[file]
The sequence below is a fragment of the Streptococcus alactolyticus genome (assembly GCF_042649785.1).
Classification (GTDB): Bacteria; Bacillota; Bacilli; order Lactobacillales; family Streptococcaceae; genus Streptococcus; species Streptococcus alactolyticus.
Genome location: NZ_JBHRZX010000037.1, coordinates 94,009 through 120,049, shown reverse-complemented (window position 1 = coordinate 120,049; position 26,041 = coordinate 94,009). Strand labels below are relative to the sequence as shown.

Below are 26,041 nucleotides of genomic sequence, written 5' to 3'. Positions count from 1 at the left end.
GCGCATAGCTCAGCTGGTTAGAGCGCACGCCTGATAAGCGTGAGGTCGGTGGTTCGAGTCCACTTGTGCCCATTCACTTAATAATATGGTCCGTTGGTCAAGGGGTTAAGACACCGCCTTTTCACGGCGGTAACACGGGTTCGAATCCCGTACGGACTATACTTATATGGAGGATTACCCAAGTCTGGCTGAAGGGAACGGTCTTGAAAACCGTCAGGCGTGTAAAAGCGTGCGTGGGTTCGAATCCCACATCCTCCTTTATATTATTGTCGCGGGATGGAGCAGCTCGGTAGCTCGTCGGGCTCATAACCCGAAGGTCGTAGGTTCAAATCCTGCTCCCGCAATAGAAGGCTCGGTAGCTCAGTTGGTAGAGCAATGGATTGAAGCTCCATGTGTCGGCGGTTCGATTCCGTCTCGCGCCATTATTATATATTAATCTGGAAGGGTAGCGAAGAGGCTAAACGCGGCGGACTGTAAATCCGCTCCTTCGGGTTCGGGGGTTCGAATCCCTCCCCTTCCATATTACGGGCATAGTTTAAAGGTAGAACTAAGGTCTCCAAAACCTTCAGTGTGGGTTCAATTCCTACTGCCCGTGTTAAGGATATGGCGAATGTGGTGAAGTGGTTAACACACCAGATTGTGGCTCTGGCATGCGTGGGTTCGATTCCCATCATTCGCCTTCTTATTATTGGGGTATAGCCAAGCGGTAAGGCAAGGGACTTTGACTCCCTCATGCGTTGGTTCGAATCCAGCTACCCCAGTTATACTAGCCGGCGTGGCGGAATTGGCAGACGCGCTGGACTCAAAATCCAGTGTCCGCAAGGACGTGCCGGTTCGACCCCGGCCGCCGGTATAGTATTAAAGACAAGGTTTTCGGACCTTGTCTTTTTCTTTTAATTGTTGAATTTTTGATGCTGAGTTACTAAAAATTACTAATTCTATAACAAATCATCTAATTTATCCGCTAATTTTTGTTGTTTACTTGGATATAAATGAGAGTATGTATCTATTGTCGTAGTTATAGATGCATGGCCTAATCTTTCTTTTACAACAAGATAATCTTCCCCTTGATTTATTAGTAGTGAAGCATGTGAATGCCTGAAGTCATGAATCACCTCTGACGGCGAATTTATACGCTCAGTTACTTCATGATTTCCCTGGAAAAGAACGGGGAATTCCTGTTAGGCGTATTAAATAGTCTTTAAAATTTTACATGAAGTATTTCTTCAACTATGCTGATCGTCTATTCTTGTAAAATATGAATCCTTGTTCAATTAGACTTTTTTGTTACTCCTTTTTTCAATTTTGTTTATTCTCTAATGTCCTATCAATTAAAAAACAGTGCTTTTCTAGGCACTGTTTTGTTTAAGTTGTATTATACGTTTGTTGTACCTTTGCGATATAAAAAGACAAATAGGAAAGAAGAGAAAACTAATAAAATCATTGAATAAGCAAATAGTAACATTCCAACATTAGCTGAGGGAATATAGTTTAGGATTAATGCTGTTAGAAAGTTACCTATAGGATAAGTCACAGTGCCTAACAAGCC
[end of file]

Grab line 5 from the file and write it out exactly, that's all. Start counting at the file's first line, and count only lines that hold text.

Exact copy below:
GCGCATAGCTCAGCTGGTTAGAGCGCACGCCTGATAAGCGTGAGGTCGGTGGTTCGAGTCCACTTGTGCCCATTCACTTAATAATATGGTCCGTTGGTCAAGGGGTTAAGACACCGCCTTTTCACGGCGGTAACACGGGTTCGAATCCCGTACGGACTATACTTATATGGAGGATTACCCAAGTCTGGCTGAAGGGAACGGTCTTGAAAACCGTCAGGCGTGTAAAAGCGTGCGTGGGTTCGAATCCCACATCCTCCTTTATATTATTGTCGCGGGATGGAGCAGCTCGGTAGCTCGTCGGGCTCATAACCCGAAGGTCGTAGGTTCAAATCCTGCTCCCGCAATAGAAGGCTCGGTAGCTCAGTTGGTAGAGCAATGGATTGAAGCTCCATGTGTCGGCGGTTCGATTCCGTCTCGCGCCATTATTATATATTAATCTGGAAGGGTAGCGAAGAGGCTAAACGCGGCGGACTGTAAATCCGCTCCTTCGGGTTCGGGGGTTCGAATCCCTCCCCTTCCATATTACGGGCATAGTTTAAAGGTAGAACTAAGGTCTCCAAAACCTTCAGTGTGGGTTCAATTCCTACTGCCCGTGTTAAGGATATGGCGAATGTGGTGAAGTGGTTAACACACCAGATTGTGGCTCTGGCATGCGTGGGTTCGATTCCCATCATTCGCCTTCTTATTATTGGGGTATAGCCAAGCGGTAAGGCAAGGGACTTTGACTCCCTCATGCGTTGGTTCGAATCCAGCTACCCCAGTTATACTAGCCGGCGTGGCGGAATTGGCAGACGCGCTGGACTCAAAATCCAGTGTCCGCAAGGACGTGCCGGTTCGACCCCGGCCGCCGGTATAGTATTAAAGACAAGGTTTTCGGACCTTGTCTTTTTCTTTTAATTGTTGAATTTTTGATGCTGAGTTACTAAAAATTACTAATTCTATAACAAATCATCTAATTTATCCGCTAATTTTTGTTGTTTACTTGGATATAAATGAGAGTATGTATCTATTGTCGTAGTTATAGATGCATGGCCTAATCTTTCTTTTACAACAAGATAATCTTCCCCTTGATTTATTAGTAGTGAAGCATGTGAATGCCTGAAGTCATGAATCACCTCTGACGGCGAATTTATACGCTCAGTTACTTCATGATTTCCCTGGAAAAGAACGGGGAATTCCTGTTAGGCGTATTAAATAGTCTTTAAAATTTTACATGAAGTATTTCTTCAACTATGCTGATCGTCTATTCTTGTAAAATATGAATCCTTGTTCAATTAGACTTTTTTGTTACTCCTTTTTTCAATTTTGTTTATTCTCTAATGTCCTATCAATTAAAAAACAGTGCTTTTCTAGGCACTGTTTTGTTTAAGTTGTATTATACGTTTGTTGTACCTTTGCGATATAAAAAGACAAATAGGAAAGAAGAGAAAACTAATAAAATCATTGAATAAGCAAATAGTAACATTCCAACATTAGCTGAGGGAATATAGTTTAGGATTAATGCTGTTAGAAAGTTACCTATAGGATAAGTCACAGTGCCTAACAAGCC